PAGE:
NDSU Research Provides Clues for Effective Management of Area Lake
April 16, 2012 – Fargo, N.D. – Lakes have lifecycles of their own and results from more than two decades of research by NDSU professor Malcolm Butler and his students are being used to help determine optimum ways to manage and restore a regional lake managed for migratory waterfowl. Lake Christina, located in Douglas County near the town of Ashby in west central Minnesota, has provided decades of living ecological lab experience for students.
Butler, professor of biological sciences at NDSU, is one of 10 co-authors contributing to “A 200-year perspective on alternative stable state theory and lake management from a biomanipulated shallow lake” to be published in the July edition of the Ecological Applications. The article is available online at http://www.esajournals.org/doi/abs/10.1890/11-1485.1.
Lake Christina is nationally recognized as a critical staging area for migrating waterfowl, especially canvasback ducks. The lake alternates between cloudy and clear, depending on whether there are aquatic plants known as macrophytes or if there is high phytoplankton density.
NDSU students who worked on Lake Christina over the years worked closely with the Minnesota Department of Natural Resources. Mark Hanson, who received his Ph.D. from NDSU in 1990, is a co-author of the journal article, now working for the Minnesota DNR as a research scientist. Kyle Zimmer, who received his Ph.D. from NDSU in 2001, is also listed as a co-author of the article, working on Lake Christina while a professor at the University of St Thomas.
“NDSU has had a long involvement with Lake Christina, going back to 1985,” said Butler. “At that time, the Minnesota DNR planned a dramatic restoration project on this historic waterfowl lake, by attempting a total eradication of fish.” “The 4000-acre shallow lake had been similarly treated in 1965, with additional treatments in subsequent years.”
As the research published in Ecological Applications describes, repeated treatments had the expected result: water clarity was restored, plant beds recovered, and waterfowl use increased – but not permanently. To understand what has happened after conditions deteriorate, continuous data, like that provided by Butler and his students, is needed.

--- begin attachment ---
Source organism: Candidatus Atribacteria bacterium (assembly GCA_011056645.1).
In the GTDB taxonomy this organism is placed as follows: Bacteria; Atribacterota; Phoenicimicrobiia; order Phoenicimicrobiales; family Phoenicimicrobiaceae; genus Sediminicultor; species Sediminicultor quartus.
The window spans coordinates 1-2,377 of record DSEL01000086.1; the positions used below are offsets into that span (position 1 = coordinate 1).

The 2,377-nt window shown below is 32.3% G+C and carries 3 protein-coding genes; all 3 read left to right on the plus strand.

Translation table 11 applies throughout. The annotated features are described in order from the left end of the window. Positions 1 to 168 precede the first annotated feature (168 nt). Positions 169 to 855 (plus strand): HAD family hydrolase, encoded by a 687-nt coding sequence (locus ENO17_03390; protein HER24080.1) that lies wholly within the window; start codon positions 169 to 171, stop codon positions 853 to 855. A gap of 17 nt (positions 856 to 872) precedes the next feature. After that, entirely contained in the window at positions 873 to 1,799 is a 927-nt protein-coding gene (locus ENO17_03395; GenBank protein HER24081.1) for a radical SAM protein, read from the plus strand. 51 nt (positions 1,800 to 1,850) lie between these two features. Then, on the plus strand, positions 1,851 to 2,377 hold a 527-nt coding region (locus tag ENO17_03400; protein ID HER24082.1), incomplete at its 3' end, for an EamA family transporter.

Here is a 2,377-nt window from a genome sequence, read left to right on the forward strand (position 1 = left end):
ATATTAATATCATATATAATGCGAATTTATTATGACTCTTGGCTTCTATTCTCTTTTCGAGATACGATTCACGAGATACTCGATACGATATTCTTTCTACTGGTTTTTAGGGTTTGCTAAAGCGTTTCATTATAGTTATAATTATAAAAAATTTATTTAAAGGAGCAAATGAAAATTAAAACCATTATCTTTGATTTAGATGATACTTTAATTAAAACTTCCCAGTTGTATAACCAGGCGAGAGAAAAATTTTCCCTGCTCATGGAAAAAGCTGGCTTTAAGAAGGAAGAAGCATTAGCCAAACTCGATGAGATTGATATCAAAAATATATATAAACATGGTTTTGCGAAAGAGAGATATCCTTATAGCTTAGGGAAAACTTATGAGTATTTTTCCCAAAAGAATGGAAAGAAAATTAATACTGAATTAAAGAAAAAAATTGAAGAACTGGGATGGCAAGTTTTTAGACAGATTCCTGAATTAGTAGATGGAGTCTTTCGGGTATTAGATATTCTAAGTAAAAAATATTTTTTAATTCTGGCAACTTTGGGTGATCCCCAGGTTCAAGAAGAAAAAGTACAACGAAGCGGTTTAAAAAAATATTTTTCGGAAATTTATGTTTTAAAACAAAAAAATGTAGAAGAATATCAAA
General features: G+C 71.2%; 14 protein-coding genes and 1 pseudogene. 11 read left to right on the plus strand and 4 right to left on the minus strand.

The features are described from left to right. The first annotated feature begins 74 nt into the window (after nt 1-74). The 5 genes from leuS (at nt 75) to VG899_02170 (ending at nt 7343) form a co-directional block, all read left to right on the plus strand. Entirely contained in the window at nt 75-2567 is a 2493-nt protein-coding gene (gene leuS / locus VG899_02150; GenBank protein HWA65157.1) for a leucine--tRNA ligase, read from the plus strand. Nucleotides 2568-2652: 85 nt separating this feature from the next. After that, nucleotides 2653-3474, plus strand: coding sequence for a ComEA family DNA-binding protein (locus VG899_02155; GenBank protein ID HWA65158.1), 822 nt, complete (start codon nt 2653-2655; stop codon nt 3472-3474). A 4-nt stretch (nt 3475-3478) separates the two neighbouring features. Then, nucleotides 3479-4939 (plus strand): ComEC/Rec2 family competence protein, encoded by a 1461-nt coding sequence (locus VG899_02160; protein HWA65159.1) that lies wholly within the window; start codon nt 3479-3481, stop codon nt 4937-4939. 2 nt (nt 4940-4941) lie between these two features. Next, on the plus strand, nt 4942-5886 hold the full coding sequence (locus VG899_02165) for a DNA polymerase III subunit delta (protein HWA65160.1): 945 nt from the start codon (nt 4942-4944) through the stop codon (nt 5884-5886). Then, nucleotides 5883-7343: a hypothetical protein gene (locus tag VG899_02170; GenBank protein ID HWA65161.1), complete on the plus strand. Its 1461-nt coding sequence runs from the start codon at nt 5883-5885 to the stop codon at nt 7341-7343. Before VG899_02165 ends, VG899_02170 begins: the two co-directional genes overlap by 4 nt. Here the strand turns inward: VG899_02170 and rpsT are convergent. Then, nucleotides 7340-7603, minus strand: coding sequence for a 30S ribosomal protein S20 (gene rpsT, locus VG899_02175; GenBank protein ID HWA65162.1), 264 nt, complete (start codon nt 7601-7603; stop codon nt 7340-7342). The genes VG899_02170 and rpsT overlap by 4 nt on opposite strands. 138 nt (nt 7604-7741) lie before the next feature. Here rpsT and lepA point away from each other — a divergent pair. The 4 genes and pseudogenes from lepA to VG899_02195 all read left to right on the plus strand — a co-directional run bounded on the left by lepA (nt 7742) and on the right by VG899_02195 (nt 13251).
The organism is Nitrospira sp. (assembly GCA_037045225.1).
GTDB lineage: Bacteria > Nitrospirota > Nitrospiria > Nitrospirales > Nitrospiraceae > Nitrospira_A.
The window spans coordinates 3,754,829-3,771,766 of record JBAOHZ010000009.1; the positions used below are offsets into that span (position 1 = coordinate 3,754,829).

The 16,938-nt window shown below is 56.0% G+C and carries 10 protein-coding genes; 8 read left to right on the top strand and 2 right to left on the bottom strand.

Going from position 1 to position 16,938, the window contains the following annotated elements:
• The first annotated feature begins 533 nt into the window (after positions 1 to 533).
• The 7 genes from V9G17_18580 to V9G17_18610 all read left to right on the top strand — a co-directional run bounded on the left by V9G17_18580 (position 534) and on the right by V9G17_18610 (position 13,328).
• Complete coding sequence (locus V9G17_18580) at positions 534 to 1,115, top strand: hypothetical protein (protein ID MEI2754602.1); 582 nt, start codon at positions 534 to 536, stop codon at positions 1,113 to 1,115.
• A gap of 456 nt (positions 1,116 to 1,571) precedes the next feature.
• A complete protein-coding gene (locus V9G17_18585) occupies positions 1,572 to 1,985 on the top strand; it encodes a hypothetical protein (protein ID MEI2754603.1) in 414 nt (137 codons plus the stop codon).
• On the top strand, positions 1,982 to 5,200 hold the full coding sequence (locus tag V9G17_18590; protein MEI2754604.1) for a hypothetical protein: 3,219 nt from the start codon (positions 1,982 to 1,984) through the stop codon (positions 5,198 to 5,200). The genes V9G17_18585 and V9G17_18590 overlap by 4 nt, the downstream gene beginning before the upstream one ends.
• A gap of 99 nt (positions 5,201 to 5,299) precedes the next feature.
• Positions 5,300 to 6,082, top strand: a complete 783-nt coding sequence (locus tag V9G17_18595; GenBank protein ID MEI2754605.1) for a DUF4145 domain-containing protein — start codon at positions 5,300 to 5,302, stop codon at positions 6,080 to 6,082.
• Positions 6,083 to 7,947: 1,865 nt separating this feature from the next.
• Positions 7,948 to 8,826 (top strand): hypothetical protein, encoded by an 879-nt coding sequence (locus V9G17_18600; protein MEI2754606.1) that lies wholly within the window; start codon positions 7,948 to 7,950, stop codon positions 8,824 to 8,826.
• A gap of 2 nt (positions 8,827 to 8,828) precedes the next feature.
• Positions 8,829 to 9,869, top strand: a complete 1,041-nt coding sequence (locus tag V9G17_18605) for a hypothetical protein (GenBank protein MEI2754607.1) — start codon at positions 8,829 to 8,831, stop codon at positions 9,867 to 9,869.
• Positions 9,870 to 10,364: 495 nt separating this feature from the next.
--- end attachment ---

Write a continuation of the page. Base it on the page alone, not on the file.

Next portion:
The lead authors of the research paper from the Science Museum of Minnesota brought unique expertise as paleolimnologists, studying cores of lake sediments to determine Lake Christina’s historical behavior. The lake is designated as a Wildlife Management Lake and is managed for migratory waterfowl. Managers walk a fine line, balancing short- and long-term needs, and balancing the interests of ducks and duck hunters at Lake Christina with those of recreational anglers. In the fall of 2012, top-down management will include a series of pumps and pipes installed to draw-down the water level, mimicking the natural winter fish kill.
“The study presents compelling evidence that, in the long run, managers need to focus on strategies that target landscapes, not just the food webs in the lakes themselves – bearing in mind that the short term is also important,” said Mark Hanson, a research scientist with the Minnesota Department of Natural Resources and NDSU graduate. “The people that live here today are very much in this culture of ducks and migratory water birds, and the incredible history around them. When we get all sectors working on lake ecology together, that’s a very productive basis for the future.”
Students at North Dakota State University, in collaboration with the Minnesota Department of Natural Resources, contributed significant contemporary data to this project from long term monitoring efforts at Lake Christina. Research funding for the project over the years was provided by the U.S. Fish and Wildlife Service and other agencies.
NDSU is a student focused, land-grant, research university – an economic engine that educates students, conducts primary research, creates new knowledge and advances technology. http://www.ndsu.edu/research
The Ecological Society of America is the world’s largest community of professional ecologists. The 10,000 member Society publishes five journals, convenes an annual scientific conference, and broadly shares ecological information through policy and media outreach and education initiatives. http://www.esa.org